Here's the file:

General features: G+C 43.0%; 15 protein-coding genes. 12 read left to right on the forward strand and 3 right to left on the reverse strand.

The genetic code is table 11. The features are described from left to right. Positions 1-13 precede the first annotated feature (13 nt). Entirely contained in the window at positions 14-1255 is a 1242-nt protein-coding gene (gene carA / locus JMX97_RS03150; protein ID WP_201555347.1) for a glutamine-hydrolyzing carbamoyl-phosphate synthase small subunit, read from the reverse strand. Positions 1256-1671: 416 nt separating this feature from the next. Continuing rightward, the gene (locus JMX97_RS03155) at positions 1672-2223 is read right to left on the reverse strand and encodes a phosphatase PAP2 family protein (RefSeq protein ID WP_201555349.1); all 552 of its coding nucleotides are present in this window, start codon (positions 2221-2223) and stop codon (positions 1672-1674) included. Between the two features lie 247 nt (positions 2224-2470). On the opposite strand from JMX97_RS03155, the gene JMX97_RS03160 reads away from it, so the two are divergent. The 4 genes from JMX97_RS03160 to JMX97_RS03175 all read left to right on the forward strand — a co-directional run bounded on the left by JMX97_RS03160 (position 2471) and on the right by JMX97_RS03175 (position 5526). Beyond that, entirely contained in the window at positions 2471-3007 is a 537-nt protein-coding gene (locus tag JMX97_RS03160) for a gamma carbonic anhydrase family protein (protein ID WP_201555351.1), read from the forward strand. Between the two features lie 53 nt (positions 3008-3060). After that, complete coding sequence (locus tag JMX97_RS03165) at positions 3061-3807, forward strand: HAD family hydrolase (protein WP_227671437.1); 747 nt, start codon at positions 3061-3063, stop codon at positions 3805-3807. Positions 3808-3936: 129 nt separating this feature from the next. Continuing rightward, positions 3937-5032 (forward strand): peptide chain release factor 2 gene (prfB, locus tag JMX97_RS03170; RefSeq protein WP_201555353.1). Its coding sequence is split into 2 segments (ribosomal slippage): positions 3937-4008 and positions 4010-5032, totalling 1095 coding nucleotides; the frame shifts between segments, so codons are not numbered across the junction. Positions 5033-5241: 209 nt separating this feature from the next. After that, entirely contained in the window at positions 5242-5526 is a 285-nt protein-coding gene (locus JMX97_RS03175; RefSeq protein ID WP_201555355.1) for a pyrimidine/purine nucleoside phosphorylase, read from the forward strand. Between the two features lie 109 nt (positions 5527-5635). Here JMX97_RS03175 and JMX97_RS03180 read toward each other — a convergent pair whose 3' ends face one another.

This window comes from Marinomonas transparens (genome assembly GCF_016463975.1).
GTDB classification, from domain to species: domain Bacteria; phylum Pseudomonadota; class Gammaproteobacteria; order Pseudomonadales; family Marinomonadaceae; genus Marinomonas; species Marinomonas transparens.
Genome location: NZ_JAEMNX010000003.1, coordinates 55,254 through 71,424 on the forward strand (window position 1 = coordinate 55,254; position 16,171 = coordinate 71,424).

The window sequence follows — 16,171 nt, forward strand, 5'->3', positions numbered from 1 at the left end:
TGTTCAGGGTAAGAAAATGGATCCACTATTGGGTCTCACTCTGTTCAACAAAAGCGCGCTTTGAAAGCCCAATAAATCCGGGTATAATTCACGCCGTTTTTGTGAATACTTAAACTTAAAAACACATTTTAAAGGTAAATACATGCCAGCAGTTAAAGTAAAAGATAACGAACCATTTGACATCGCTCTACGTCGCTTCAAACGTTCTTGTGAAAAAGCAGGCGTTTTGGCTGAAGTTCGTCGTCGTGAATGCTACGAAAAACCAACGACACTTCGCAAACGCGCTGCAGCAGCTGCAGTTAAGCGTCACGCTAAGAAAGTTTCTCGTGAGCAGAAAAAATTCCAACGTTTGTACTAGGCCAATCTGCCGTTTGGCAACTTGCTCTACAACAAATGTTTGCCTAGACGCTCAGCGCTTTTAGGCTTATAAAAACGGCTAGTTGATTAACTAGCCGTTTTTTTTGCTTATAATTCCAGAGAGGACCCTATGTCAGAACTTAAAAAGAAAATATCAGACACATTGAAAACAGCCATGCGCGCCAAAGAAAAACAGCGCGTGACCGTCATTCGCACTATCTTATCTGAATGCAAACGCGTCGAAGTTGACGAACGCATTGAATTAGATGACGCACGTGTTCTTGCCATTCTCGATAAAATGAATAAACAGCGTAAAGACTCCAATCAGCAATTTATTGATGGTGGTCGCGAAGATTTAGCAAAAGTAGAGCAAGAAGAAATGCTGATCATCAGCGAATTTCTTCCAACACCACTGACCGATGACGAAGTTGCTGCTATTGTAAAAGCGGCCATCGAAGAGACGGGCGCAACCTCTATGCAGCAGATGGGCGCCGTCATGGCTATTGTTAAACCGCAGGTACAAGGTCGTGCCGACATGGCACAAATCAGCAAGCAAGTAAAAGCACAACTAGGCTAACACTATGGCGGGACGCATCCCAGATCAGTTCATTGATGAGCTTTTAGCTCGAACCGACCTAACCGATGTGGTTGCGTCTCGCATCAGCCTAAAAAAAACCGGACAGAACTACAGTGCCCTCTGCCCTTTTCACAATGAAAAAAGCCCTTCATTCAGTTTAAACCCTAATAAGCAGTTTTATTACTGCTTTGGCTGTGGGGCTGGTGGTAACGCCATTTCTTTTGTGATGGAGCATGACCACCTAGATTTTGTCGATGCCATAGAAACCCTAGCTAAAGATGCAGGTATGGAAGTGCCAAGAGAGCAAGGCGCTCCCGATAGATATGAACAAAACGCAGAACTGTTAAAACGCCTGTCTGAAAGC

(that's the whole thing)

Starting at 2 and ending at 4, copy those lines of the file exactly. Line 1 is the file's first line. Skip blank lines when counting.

The genetic code is table 11. The features are described from left to right. Positions 1-13 precede the first annotated feature (13 nt). Entirely contained in the window at positions 14-1255 is a 1242-nt protein-coding gene (gene carA / locus JMX97_RS03150; protein ID WP_201555347.1) for a glutamine-hydrolyzing carbamoyl-phosphate synthase small subunit, read from the reverse strand. Positions 1256-1671: 416 nt separating this feature from the next. Continuing rightward, the gene (locus JMX97_RS03155) at positions 1672-2223 is read right to left on the reverse strand and encodes a phosphatase PAP2 family protein (RefSeq protein ID WP_201555349.1); all 552 of its coding nucleotides are present in this window, start codon (positions 2221-2223) and stop codon (positions 1672-1674) included. Between the two features lie 247 nt (positions 2224-2470). On the opposite strand from JMX97_RS03155, the gene JMX97_RS03160 reads away from it, so the two are divergent. The 4 genes from JMX97_RS03160 to JMX97_RS03175 all read left to right on the forward strand — a co-directional run bounded on the left by JMX97_RS03160 (position 2471) and on the right by JMX97_RS03175 (position 5526). Beyond that, entirely contained in the window at positions 2471-3007 is a 537-nt protein-coding gene (locus tag JMX97_RS03160) for a gamma carbonic anhydrase family protein (protein ID WP_201555351.1), read from the forward strand. Between the two features lie 53 nt (positions 3008-3060). After that, complete coding sequence (locus tag JMX97_RS03165) at positions 3061-3807, forward strand: HAD family hydrolase (protein WP_227671437.1); 747 nt, start codon at positions 3061-3063, stop codon at positions 3805-3807. Positions 3808-3936: 129 nt separating this feature from the next. Continuing rightward, positions 3937-5032 (forward strand): peptide chain release factor 2 gene (prfB, locus tag JMX97_RS03170; RefSeq protein WP_201555353.1). Its coding sequence is split into 2 segments (ribosomal slippage): positions 3937-4008 and positions 4010-5032, totalling 1095 coding nucleotides; the frame shifts between segments, so codons are not numbered across the junction. Positions 5033-5241: 209 nt separating this feature from the next. After that, entirely contained in the window at positions 5242-5526 is a 285-nt protein-coding gene (locus JMX97_RS03175; RefSeq protein ID WP_201555355.1) for a pyrimidine/purine nucleoside phosphorylase, read from the forward strand. Between the two features lie 109 nt (positions 5527-5635). Here JMX97_RS03175 and JMX97_RS03180 read toward each other — a convergent pair whose 3' ends face one another.

This window comes from Marinomonas transparens (genome assembly GCF_016463975.1).
GTDB classification, from domain to species: domain Bacteria; phylum Pseudomonadota; class Gammaproteobacteria; order Pseudomonadales; family Marinomonadaceae; genus Marinomonas; species Marinomonas transparens.